Enhancement of Mechanistic-Empirical Pavement Design Guide for Roadway Design, Construction and Rehabilitation

To account for different variables related to traffic, climate and materials, and their interactions affecting pavement performance, a research effort initiated by the National Cooperative Highway Research Program (NCHRP) has led to the development of a Mechanistic-Empirical Pavement Design Guide (MEPDG), documented in NCHRP Report 01-37A (2004). This MEPDG method is being adapted by the Wyoming Department of Transportation (WYDOT) for roadway designs. However, the default input variables recommended in the MEPDG were developed based on national conditions that do not reflect the local Wyoming conditions. Due to potential differences between national and local conditions and the significant influence of input data on the precision of pavement design using the MEPDG, many states have already instituted calibration procedures and developed calibration methods for partial or full calibration of the MEPDG on a local level (Hall 2010). Since the subgrade resilient modulus is an essential parameter for computing stresses and deformations, induced in the pavement structure by applied traffic loads, correlation studies have been conducted to develop methods to estimate the resilient modulus as summarized in Error! Reference source not found. (i.e., Models C to F). However, similar predictive models based on DCP and SPT have not been developed, and they would be a valuable tool for in-situ quantification of the resilient modulus of an existing subgrade material in a road rehabilitation project. Additionally, it is important to quantitatively compare and contrast different predictive models in terms of their respective pavement performance estimations so as to provide transportation agencies, like WYDOT, necessary recommendations for the selection of predictive models that fit a particular application. Also, these data and results can be included into the existing Wyoming Pavement Management System (PMS) to facilitate full implementation of MEPDG in Wyoming. Although the ongoing research provides locally calibrated input parameters for MEPDG pavement design, it is indispensable to evaluate the sensitivity of thickness and modulus of pavement materials on pavement performance predictions. This additional study will help designers and engineers optimizing their pavement designs and facilitating the iterative design process while using MEPDG design software known as DARWin-METM. Although the current state-of-practice is switching towards AASHTOWare Pavement ME Design, DARWin-METM is considered to reflect local design practices. Knowledge from the ongoing research and results from this proposed research should be integrated and presented through a series of trial pavement design examples that systematically articulate the whole pavement design process. The proposed 2-year research serves MEPDG research. This proposed research will enhance the pavement design procedure and efficiency, overcome shortcomings of the ongoing research, and expedite the full implementation of locally calibrated MEPDG in Wyoming.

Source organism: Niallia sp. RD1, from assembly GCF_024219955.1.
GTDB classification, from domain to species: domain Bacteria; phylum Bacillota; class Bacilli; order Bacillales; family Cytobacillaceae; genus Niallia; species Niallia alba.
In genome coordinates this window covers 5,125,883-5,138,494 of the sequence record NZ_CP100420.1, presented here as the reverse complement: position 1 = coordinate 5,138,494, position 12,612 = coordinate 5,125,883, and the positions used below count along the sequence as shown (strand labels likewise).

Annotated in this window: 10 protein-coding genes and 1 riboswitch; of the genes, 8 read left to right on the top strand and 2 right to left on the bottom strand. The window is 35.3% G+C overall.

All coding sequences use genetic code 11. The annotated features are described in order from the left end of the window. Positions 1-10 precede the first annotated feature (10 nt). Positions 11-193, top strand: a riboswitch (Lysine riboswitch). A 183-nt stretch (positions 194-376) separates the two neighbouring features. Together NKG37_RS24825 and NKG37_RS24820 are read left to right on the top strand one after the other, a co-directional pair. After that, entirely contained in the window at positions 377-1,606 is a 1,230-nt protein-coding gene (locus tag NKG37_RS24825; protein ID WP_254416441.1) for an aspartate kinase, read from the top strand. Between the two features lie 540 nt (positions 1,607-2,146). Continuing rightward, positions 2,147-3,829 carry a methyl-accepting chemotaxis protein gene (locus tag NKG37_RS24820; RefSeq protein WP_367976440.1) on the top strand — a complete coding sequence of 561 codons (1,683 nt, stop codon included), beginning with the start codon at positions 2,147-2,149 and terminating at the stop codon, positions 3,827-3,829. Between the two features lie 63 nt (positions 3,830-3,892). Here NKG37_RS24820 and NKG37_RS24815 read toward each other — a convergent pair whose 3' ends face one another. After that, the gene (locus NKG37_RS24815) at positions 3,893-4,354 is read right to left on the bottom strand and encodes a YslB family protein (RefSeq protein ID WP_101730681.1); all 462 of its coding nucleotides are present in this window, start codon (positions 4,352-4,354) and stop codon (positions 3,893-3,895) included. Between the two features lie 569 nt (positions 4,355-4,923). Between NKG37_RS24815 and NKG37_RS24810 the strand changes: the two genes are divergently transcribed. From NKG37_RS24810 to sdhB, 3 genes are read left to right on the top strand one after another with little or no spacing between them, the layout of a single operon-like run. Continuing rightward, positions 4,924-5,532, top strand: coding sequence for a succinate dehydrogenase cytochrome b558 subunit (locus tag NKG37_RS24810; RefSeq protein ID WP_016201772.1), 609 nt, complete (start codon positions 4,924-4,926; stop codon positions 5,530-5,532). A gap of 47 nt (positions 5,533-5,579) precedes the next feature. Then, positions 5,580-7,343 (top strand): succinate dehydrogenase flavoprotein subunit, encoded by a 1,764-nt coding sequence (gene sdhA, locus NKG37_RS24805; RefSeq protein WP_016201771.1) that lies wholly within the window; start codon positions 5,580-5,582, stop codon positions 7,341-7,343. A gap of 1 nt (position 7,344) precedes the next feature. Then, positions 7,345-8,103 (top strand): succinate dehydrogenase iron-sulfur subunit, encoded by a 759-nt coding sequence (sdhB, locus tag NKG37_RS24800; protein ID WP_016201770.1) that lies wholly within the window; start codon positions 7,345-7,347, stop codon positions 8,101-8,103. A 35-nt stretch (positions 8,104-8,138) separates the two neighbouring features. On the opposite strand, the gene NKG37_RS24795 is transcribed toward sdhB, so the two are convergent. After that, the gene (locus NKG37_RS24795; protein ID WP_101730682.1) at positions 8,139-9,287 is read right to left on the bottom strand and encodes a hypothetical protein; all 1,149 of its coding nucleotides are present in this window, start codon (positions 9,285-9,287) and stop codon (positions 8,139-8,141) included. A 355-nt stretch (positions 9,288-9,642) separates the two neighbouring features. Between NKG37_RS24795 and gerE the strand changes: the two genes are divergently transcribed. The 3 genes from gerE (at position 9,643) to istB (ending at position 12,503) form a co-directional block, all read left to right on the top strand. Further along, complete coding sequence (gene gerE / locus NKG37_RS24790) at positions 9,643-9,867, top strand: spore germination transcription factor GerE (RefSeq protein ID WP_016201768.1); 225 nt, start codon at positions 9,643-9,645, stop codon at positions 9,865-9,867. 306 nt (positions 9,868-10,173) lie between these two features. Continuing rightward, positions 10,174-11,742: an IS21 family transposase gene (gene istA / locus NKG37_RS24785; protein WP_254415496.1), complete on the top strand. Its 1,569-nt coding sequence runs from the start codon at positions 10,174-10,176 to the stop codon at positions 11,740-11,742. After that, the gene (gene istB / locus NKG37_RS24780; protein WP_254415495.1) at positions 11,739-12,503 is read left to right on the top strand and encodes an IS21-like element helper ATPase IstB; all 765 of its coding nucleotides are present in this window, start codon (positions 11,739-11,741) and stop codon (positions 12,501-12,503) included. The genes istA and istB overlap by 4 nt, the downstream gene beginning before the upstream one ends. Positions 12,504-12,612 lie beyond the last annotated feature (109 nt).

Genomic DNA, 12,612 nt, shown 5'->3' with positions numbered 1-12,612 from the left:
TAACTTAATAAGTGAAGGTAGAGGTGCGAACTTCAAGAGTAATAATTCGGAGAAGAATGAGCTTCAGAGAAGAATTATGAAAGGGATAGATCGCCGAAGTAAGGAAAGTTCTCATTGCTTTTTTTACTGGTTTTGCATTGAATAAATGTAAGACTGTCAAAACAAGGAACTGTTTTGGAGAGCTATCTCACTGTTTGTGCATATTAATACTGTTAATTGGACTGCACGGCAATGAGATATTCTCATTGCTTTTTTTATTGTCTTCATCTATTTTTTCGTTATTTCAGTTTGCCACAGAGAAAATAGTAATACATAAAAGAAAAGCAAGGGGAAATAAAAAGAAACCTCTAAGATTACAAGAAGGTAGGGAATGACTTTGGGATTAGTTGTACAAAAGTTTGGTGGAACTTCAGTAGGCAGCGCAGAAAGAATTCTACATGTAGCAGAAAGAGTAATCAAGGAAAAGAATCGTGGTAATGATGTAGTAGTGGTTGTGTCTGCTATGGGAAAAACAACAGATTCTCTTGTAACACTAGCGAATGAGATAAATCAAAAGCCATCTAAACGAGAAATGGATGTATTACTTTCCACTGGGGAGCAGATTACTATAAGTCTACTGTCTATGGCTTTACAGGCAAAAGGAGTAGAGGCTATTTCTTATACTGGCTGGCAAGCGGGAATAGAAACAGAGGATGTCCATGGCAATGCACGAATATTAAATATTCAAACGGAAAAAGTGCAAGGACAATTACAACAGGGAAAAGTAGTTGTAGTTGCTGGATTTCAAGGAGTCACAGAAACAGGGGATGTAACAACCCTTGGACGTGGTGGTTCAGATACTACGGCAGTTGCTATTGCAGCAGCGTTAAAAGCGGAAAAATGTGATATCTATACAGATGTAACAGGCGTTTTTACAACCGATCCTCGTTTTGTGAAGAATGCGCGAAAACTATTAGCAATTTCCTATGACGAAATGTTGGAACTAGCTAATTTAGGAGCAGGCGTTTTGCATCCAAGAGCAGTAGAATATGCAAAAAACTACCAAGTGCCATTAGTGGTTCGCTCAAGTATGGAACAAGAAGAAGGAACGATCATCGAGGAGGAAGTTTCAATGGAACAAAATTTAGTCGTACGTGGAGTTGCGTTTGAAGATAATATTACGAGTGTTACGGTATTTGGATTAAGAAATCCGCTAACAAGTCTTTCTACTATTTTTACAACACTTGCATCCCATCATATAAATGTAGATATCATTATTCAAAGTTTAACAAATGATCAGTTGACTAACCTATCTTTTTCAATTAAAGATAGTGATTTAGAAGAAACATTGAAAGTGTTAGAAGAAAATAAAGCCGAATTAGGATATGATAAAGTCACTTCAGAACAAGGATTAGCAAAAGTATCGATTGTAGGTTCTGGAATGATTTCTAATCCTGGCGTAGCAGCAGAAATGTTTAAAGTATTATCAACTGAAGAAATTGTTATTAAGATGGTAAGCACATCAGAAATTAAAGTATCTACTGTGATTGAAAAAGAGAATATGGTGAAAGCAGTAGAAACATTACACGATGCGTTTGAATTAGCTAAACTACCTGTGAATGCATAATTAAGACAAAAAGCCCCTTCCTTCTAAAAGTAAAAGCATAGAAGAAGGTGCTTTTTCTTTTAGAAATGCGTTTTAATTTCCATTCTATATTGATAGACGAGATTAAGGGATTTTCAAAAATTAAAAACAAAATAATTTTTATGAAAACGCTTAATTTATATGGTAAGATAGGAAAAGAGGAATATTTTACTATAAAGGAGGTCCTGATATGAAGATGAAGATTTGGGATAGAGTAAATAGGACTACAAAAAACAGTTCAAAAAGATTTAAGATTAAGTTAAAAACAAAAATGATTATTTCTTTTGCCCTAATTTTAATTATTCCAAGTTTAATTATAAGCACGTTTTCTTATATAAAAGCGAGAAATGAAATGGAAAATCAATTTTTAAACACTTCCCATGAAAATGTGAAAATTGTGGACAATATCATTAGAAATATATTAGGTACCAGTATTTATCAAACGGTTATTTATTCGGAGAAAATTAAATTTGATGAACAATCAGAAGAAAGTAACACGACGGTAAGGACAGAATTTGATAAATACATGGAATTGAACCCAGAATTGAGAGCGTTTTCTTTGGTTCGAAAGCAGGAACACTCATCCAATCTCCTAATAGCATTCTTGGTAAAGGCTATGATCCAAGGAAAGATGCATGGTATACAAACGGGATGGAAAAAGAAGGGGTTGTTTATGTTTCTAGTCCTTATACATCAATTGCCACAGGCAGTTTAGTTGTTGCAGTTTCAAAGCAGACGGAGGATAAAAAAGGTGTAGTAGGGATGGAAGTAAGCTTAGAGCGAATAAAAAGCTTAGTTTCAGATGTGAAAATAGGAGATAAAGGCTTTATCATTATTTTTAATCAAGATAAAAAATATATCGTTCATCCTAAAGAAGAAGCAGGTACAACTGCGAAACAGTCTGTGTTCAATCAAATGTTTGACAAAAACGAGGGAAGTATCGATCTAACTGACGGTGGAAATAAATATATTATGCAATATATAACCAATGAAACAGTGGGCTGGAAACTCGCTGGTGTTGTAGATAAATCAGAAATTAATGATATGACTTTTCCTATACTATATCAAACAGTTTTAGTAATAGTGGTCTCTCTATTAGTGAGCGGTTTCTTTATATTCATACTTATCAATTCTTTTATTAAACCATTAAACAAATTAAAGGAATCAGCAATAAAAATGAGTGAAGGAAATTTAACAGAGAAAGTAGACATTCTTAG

Language

  • English

Project

  • Status: Active
  • Funding: $105927
  • Contract Numbers:

    DTRT13-G-UTC38

  • Sponsor Organizations:

    Research and Innovative Technology Administration

    University Transportation Centers Program
    1200 New Jersey Avenue, SE
    Washington, DC  United States  20590
  • Project Managers:

    Kline, Robin

  • Performing Organizations:

    University of Wyoming

    1000 E University Ave
    Laramie, Wyoming  United States  82071
  • Principal Investigators:

    Ng, Kam

    Ksaibati, Khaled

  • Start Date: 20150509
  • Expected Completion Date: 20180731
  • Actual Completion Date: 0
  • Source Data: MPC-471

Subject/Index Terms

Filing Info

  • Accession Number: 01579586
  • Record Type: Research project
  • Source Agency: Mountain-Plains Consortium
  • Contract Numbers: DTRT13-G-UTC38
  • Files: UTC, RiP
  • Created Date: Oct 23 2015 12:27PM